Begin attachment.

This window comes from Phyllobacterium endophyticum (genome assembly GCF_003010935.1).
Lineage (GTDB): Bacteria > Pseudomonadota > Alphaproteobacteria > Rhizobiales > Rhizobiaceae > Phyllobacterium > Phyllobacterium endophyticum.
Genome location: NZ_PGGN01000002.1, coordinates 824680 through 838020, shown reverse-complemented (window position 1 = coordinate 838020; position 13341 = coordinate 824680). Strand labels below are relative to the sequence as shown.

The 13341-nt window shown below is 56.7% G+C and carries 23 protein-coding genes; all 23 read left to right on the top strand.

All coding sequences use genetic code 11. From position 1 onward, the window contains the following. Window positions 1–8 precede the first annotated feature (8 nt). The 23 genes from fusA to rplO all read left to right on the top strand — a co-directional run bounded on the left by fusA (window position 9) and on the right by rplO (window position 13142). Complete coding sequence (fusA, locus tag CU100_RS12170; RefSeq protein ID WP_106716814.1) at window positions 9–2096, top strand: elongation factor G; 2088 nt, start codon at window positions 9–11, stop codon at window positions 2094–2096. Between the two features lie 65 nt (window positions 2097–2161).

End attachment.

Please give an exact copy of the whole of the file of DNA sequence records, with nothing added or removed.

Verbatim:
This window comes from Phyllobacterium endophyticum (genome assembly GCF_003010935.1).
Lineage (GTDB): Bacteria > Pseudomonadota > Alphaproteobacteria > Rhizobiales > Rhizobiaceae > Phyllobacterium > Phyllobacterium endophyticum.
Genome location: NZ_PGGN01000002.1, coordinates 824680 through 838020, shown reverse-complemented (window position 1 = coordinate 838020; position 13341 = coordinate 824680). Strand labels below are relative to the sequence as shown.

The 13341-nt window shown below is 56.7% G+C and carries 23 protein-coding genes; all 23 read left to right on the top strand.

All coding sequences use genetic code 11. From position 1 onward, the window contains the following. Window positions 1–8 precede the first annotated feature (8 nt). The 23 genes from fusA to rplO all read left to right on the top strand — a co-directional run bounded on the left by fusA (window position 9) and on the right by rplO (window position 13142). Complete coding sequence (fusA, locus tag CU100_RS12170; RefSeq protein ID WP_106716814.1) at window positions 9–2096, top strand: elongation factor G; 2088 nt, start codon at window positions 9–11, stop codon at window positions 2094–2096. Between the two features lie 65 nt (window positions 2097–2161).